A short ride to yet another ferry, then we were in Foroy. The campground we had planned to stay in was a little too close to what smelled like a fish factory, so we opted to continue north. We were going through spectacular scenery, including the Svartisen glacier across the fjord from where we were driving, and even at 10:00 p.m. at night it's still possible to get good pictures, so we didn't mind driving late. Then we drove through the longest tunnel so far, over 7 kilometers long, and landed up at Glomfjord for the night.

Next day we proceeded to Bodo and arrived just in time for the 3:00 p.m. ferry to the Lofoten Islands. This ferry made two intermediate stops at Rost and Vaeroy, the two southernmost islands of the Lofoten chain, so it took us until 11:00 p.m. to get to Reine on the main Lofoten Islands, even though it's only a four hour trip if you go direct. Even though we arrived here late at night, everyone is still up and around, it seems. The late sun makes it difficult to get to sleep, and we've been going to bed quite late. The kids are still out playing in the streets at midnight.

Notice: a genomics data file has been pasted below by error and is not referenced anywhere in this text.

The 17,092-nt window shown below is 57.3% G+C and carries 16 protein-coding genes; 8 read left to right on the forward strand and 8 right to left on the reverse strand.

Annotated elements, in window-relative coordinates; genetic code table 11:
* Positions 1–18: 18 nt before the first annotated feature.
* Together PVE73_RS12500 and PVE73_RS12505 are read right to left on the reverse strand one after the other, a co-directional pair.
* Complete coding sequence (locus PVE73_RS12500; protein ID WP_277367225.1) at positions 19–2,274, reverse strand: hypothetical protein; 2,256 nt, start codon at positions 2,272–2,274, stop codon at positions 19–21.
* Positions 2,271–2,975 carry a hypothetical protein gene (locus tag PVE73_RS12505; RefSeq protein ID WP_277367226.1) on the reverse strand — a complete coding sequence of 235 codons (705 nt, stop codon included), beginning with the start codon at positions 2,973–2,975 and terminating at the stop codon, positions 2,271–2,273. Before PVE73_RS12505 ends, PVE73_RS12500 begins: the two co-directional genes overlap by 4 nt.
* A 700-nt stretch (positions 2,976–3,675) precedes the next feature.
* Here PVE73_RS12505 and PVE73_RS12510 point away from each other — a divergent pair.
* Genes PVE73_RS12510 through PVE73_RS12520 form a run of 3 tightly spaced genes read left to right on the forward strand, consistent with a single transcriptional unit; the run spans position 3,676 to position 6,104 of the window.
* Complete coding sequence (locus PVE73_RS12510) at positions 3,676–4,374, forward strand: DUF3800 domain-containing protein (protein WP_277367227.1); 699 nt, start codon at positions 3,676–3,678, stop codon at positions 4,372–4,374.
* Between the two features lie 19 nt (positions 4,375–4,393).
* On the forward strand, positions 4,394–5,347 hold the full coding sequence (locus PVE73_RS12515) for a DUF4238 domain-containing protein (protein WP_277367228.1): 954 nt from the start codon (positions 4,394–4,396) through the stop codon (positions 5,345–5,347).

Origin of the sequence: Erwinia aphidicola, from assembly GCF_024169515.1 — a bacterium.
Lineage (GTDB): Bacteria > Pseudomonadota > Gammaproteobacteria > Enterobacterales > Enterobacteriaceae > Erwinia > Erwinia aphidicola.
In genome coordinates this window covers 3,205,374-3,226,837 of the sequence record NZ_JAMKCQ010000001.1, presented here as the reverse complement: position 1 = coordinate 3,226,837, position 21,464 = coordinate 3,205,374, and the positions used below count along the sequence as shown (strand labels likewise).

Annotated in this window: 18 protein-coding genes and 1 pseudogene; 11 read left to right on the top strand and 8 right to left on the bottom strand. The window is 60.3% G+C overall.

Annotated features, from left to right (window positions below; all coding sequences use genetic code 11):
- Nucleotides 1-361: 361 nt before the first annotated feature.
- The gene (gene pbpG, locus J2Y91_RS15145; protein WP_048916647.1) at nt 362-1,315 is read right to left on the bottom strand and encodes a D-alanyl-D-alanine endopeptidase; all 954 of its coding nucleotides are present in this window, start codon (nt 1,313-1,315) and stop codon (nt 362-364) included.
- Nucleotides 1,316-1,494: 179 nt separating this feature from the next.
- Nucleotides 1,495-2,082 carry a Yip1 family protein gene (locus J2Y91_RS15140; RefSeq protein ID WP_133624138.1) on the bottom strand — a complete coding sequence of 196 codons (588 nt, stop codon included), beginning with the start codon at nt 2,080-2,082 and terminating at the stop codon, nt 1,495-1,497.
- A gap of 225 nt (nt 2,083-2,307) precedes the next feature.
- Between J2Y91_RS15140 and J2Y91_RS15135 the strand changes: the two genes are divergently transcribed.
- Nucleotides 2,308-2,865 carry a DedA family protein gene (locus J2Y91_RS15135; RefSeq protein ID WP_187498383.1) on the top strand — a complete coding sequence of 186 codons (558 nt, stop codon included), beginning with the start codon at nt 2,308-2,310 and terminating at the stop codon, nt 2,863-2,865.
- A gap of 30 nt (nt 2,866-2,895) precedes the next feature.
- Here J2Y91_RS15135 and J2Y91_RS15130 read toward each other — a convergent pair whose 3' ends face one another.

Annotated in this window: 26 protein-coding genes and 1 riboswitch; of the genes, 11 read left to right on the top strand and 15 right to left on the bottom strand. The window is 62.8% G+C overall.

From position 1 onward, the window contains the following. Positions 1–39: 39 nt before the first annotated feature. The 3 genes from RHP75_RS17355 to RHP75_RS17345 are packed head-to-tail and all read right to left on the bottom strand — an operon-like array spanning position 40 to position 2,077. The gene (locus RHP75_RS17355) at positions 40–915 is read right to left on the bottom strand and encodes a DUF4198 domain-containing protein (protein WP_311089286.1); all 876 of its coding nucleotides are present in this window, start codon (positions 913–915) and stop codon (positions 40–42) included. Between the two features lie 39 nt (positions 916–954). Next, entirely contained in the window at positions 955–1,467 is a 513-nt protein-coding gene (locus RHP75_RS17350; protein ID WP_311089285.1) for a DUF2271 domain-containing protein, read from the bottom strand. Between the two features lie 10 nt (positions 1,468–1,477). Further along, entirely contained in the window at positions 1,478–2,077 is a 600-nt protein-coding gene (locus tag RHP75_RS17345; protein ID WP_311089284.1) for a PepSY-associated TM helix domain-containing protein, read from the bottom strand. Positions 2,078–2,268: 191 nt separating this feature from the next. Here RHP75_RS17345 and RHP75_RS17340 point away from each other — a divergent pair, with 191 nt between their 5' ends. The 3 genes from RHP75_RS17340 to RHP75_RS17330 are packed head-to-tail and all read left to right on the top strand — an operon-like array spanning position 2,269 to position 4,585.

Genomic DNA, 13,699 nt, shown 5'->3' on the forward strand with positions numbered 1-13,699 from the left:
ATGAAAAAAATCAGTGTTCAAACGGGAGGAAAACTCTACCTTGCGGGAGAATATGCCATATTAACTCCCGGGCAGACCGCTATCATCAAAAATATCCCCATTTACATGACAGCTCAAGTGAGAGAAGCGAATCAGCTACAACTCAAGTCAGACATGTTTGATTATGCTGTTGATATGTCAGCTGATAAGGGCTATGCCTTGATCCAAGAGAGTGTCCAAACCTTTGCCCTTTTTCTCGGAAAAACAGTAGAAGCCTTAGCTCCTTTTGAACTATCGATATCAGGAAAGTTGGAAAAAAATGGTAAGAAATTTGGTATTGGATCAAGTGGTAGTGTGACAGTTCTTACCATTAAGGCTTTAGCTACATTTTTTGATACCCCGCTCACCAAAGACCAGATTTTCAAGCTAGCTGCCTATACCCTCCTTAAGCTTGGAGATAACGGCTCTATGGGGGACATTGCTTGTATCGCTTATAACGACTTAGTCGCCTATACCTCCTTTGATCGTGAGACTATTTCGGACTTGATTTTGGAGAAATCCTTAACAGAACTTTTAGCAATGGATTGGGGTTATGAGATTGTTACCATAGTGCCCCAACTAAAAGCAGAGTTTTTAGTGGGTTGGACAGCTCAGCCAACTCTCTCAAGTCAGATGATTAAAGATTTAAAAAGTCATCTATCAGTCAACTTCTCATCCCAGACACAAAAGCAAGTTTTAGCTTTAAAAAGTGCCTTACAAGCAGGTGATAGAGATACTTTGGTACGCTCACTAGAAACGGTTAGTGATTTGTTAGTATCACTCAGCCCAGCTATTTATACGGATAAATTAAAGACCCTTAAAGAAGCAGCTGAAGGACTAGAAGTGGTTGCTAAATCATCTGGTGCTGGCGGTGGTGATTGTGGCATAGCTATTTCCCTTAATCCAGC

Reine, Lofoten Islands, Norway.

Reine, Lofoten Islands, Norway

Tourism has joined fishing as the major industries here in the Lofotens. Among the available tours are the Midnight Sun tour, and joining a fishing boat for a day, as well as whale safaris. We probably will pass on the fishing boat for a day, which sounds like work, but may try the others.

The town is pretty, very obviously a working fishing town. There are racks of drying fish everywhere, just exposed to the air and elements, not under cover. We watched them collect the dried fish today, not a very sanitary procedure. They just toss it on the ground, scoop it up and put it into large buckets on trucks. Since neither of us eats dried fish, it didn't bother us too much, but if you buy dried fish, suggest you clean it thoroughly!

The cabins in Reine are called "rorbu", and were originally constructed for fishermen during the fishing season, which is mainly during the winter. Probably they're still used by fishermen then, since there probably aren't a lot of tourists here then. The bottom end cabins are pretty basic, with hotplate, fridge and sink in the cabin, pots and dishes supplied, but no bath or toilet, for 300 NOK, or about 45 U.S.